Trips to Newcastle, Norwich and Blackburn appear to offer the biggest threat to the Reds’ chances of collecting clean sheets, with a visit to Swansea also set to rigorously test the rearguard. You don’t have to look too far to find the best complement, with David Moyes’ Everton looking a strong alternative. Until last week’s Merseyside derby, the Toffees had produced three clean sheets and shipped just four goals in the previous seven games. Tony Hibbert is the first name to highlight, given his price tag, but he does come with some risk, having dropped in and out of the side over the past couple of months. This leaves Phil Jagielka and Sylvain Distin as your best options- both have recovered from recent injuries and look likely starters from here on in.
Hardest games: 32 (ars), 36 (MUN), 37 (new)
Super sub: West Brom (BLA, AVL, bol)
With five home clean sheets already in the bag – including Chelsea and City – the Baggies have been fairly resilient at the Hawthorns. Blackburn and Aston Villa, meanwhile, have struggled to average barely over a goal a game on their travels, thus giving Roy Hodgson’s side a great couple of chances to add to their clean sheet haul. Their cheapest regular is Gareth McAuley, who also happens to be one of their most consistent, making him a perfect choice to back-up the likes of Vincent Kompany and Micah Richards.
From a more attacking perspective, we’re excluding Peter Odemwingie here, as, with a price tag of 7.3, he is obviously too pricey to be a mere bench player. Instead we’ve opted for James Morrison. Over the last six gameweeks, the Scot ranks amongst the top five in our ICT Index among midfielders- with a price of 5.3 and a more advanced role in the first-team of late, he’s a strong mid-price alternative.
Hardest games: 36 (mci), 38 (sun)
Super sub: Swansea (WOL, LIV) or Wigan (NEW, WOL)
United’s exceptional run in means you’re unlikely to be rotating any of them too often but a trip to the Etihad may prove tricky, while Sunderland have been particularly strong at home in the second half of the season.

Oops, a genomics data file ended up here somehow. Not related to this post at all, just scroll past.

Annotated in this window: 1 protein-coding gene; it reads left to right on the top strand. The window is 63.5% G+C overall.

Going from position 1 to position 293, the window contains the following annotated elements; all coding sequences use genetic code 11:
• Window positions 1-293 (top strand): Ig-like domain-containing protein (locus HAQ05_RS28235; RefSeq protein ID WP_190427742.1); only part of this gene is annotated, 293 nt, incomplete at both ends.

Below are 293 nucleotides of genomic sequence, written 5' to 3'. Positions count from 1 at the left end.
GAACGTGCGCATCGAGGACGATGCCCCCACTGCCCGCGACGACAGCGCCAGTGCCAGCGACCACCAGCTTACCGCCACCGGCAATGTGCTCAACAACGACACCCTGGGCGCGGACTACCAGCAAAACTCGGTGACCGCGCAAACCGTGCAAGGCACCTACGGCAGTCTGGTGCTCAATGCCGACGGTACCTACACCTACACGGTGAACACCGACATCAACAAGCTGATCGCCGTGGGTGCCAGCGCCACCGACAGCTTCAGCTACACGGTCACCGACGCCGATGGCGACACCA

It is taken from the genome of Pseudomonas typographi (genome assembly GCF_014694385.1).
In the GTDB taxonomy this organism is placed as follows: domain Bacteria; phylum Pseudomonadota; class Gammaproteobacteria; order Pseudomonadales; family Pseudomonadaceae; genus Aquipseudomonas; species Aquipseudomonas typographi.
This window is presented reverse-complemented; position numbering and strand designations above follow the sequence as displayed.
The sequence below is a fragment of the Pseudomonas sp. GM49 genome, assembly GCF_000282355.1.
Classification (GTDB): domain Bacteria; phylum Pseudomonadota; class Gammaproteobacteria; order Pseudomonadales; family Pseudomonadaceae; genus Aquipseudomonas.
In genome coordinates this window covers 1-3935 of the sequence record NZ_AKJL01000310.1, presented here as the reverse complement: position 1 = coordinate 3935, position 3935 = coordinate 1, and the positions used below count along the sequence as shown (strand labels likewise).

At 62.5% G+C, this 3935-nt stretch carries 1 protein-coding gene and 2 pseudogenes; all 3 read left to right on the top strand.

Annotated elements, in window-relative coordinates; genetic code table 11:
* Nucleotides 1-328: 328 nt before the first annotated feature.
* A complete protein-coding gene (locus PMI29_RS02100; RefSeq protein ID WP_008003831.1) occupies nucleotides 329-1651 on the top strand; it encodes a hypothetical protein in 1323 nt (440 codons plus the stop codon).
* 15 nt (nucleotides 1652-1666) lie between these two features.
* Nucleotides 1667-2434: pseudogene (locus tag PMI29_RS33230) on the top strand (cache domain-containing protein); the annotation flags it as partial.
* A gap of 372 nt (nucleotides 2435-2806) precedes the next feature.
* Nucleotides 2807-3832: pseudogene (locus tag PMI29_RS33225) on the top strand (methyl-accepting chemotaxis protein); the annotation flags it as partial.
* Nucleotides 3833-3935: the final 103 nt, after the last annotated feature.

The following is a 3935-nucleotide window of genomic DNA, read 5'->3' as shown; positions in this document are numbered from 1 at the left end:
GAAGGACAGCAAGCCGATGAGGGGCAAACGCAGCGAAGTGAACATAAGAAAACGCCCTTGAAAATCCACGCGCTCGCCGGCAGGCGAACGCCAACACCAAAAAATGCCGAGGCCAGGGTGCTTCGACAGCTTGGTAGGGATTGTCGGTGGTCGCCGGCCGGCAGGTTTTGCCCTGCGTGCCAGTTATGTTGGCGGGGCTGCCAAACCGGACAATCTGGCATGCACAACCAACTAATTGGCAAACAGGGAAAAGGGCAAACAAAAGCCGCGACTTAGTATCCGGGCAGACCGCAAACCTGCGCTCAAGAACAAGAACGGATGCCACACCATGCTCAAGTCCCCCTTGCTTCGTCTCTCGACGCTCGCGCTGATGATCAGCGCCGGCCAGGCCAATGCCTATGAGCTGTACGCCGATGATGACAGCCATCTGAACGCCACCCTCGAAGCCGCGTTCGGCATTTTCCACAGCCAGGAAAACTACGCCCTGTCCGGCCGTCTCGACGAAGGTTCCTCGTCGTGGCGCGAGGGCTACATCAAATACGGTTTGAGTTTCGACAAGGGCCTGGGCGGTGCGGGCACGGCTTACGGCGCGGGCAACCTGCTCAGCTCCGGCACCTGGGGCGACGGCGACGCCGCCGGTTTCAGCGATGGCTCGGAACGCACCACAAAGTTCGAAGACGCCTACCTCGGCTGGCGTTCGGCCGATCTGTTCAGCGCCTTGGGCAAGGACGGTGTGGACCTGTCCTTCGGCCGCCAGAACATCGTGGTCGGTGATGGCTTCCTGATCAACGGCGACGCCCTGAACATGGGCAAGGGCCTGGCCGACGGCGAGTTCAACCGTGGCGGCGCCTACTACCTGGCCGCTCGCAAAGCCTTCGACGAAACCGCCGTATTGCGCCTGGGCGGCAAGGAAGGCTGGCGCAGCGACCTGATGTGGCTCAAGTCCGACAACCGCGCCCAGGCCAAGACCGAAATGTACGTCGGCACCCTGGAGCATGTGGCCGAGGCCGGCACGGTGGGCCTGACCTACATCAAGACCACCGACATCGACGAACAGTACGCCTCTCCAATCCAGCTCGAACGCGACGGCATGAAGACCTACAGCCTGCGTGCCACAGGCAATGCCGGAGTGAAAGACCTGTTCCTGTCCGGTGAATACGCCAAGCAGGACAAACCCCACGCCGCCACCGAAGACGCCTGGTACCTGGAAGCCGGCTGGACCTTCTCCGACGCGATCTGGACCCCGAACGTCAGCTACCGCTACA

Swansea are, of course, a good enough unit to warrant owning by their own right, but they present added value for anyone needing backup for their United assets. The Swans’ opponents in the highlighted games have averaged just a touch over a goal per game, and, considering his price tag, Steven Caulker makes the most sense for a spot at the back, while Scott Sinclair and Gylfi Sigurdsson offer alternatives should you consider benching midfield options.
For Wigan, a couple of home games against some shaky away defences leads us back to the old Fantasy kryptonite: Victor Moses. The much-maligned Latics wide man still leads all outfielders in points scored in the 5.0 or less bracket, with a total of 96, and is almost guaranteed to have something to play for come the end of the season.
For Defence… Hardest games: 30 (che), 34 (no game at present)
Super sub: Sunderland (QPR, WOL)
Again, Sunderland’s defensive assets have sufficient value of their own under Martin O’Neill, so consider this another string to their bow. Tottenham have one of the biggest home/away defensive splits in the league (0.9 goals per game conceded at home, 1.5 away from home) so avoiding a trip to Chelsea, in addition to a possible blank Gameweek, is a big plus to your team’s fortunes. Michael Turner looks like a great value pickup at just 4.2, while playing it safer would lead one to Phil Bardsley, who also brings some decent offensive potential.
For Midfield/Forwards… Hardest games: 30 (che), 32 (sun), 34 (no game at present)
Super subs: Swansea (EVE, NEW, BLA) or West Brom (NEW, BLA, QPR)
Tottenham’s home games are sufficiently strong to warrant owning their players despite the couple of tricky away games, but their form away from White Hart Lane suggests some cover should be considered. The same options apply here as mentioned above, with Gylfi Sigurdsson and James Morrison standing out as candidates.